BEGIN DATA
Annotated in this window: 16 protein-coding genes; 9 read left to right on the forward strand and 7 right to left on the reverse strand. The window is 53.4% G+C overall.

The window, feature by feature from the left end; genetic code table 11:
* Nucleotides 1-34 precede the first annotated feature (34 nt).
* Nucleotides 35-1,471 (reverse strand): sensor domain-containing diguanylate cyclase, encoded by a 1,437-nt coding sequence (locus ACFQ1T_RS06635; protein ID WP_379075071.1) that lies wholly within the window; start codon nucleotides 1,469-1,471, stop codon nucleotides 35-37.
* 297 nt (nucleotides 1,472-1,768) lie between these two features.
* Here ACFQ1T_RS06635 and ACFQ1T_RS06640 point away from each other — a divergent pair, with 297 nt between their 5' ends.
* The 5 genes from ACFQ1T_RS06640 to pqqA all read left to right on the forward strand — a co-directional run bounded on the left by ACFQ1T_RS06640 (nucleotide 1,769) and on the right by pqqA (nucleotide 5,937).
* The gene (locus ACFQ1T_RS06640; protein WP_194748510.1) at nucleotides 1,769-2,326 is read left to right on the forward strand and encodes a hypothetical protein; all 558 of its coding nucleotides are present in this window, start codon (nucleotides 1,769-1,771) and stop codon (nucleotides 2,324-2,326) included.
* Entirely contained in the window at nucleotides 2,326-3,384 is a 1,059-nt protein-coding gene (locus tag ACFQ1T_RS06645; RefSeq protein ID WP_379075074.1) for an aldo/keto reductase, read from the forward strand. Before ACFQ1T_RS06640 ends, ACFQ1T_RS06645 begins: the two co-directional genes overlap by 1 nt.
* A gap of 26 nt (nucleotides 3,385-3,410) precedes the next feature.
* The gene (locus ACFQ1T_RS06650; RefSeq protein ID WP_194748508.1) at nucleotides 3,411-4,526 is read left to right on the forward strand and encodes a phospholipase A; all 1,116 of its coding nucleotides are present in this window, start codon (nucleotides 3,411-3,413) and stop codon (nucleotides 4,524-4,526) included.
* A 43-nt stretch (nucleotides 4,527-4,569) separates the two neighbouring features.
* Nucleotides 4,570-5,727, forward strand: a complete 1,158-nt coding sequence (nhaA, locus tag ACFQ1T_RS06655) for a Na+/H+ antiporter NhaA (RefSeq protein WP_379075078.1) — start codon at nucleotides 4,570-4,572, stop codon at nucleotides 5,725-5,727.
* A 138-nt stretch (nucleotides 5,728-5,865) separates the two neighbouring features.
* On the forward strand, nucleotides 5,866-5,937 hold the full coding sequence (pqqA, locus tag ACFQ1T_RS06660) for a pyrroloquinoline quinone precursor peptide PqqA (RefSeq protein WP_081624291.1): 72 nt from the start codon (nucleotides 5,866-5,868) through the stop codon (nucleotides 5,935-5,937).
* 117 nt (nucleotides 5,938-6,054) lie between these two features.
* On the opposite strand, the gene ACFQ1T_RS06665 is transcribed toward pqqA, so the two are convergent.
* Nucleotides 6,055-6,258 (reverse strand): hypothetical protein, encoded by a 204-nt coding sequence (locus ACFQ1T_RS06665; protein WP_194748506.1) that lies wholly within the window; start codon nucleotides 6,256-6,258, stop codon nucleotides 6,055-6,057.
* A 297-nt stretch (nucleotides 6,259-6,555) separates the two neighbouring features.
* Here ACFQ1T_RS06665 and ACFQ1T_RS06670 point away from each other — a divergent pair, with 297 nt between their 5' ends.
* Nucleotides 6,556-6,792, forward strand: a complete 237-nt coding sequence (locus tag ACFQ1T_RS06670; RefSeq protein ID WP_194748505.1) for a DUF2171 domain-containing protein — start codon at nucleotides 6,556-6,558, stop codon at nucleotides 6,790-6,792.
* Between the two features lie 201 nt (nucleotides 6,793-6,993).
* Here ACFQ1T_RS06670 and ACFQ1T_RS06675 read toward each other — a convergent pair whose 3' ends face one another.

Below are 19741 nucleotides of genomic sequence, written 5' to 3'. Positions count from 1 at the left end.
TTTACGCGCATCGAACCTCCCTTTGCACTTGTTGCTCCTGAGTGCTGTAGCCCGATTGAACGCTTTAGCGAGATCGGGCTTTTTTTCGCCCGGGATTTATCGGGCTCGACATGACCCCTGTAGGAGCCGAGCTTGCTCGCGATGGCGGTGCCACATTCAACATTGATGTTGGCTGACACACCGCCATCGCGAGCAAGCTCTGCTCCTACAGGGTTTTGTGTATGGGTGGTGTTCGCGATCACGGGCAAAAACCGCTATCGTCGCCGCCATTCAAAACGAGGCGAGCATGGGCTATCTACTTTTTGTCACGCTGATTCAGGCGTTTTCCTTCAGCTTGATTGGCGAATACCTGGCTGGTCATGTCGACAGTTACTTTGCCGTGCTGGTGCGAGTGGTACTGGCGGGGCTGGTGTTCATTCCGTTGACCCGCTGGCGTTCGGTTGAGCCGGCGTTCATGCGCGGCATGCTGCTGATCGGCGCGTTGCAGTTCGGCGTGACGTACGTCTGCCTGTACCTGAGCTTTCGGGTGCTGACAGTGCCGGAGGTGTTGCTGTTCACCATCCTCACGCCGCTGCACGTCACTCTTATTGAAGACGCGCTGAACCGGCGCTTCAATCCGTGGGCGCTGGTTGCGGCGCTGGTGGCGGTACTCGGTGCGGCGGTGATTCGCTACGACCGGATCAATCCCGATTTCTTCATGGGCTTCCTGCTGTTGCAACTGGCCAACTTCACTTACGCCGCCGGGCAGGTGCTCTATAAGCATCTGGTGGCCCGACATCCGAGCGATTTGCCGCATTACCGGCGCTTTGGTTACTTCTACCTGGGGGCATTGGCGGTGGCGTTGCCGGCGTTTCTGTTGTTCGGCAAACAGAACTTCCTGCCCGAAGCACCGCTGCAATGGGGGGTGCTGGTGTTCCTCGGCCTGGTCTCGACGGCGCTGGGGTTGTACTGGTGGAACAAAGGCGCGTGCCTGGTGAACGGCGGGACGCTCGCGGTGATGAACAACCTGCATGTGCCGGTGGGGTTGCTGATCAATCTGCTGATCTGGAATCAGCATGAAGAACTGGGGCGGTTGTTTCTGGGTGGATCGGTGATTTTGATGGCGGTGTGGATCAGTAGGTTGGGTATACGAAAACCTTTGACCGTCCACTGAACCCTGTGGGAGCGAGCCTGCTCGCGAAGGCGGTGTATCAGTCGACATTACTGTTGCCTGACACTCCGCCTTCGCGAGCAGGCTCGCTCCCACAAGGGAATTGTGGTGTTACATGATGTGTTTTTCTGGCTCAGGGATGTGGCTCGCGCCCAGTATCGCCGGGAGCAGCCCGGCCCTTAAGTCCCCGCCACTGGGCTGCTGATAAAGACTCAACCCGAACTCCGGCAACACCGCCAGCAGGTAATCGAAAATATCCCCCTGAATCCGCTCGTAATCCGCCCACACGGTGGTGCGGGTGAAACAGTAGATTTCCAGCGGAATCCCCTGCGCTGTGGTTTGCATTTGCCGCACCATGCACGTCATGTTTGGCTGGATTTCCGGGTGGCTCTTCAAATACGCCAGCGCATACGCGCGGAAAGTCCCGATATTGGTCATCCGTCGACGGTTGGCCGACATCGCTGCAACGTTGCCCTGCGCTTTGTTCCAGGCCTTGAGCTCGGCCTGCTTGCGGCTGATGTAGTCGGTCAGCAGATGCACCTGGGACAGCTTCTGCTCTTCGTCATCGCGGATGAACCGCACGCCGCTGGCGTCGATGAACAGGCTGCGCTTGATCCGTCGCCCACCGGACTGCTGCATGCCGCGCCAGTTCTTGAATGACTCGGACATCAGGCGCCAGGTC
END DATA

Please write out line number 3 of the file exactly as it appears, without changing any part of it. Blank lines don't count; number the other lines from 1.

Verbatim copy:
* Nucleotides 1-34 precede the first annotated feature (34 nt).